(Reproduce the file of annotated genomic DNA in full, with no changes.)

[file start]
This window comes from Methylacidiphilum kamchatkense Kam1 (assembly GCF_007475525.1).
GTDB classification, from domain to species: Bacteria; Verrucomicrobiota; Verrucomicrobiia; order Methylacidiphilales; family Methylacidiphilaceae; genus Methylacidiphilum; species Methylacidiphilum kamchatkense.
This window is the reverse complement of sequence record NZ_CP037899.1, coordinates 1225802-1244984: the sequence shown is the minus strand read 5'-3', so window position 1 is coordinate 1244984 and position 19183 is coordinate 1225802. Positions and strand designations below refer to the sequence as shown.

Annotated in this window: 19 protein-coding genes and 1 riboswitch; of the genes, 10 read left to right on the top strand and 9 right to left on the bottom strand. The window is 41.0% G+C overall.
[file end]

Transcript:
This window comes from Methylacidiphilum kamchatkense Kam1 (assembly GCF_007475525.1).
GTDB classification, from domain to species: Bacteria; Verrucomicrobiota; Verrucomicrobiia; order Methylacidiphilales; family Methylacidiphilaceae; genus Methylacidiphilum; species Methylacidiphilum kamchatkense.
This window is the reverse complement of sequence record NZ_CP037899.1, coordinates 1225802-1244984: the sequence shown is the minus strand read 5'-3', so window position 1 is coordinate 1244984 and position 19183 is coordinate 1225802. Positions and strand designations below refer to the sequence as shown.

Annotated in this window: 19 protein-coding genes and 1 riboswitch; of the genes, 10 read left to right on the top strand and 9 right to left on the bottom strand. The window is 41.0% G+C overall.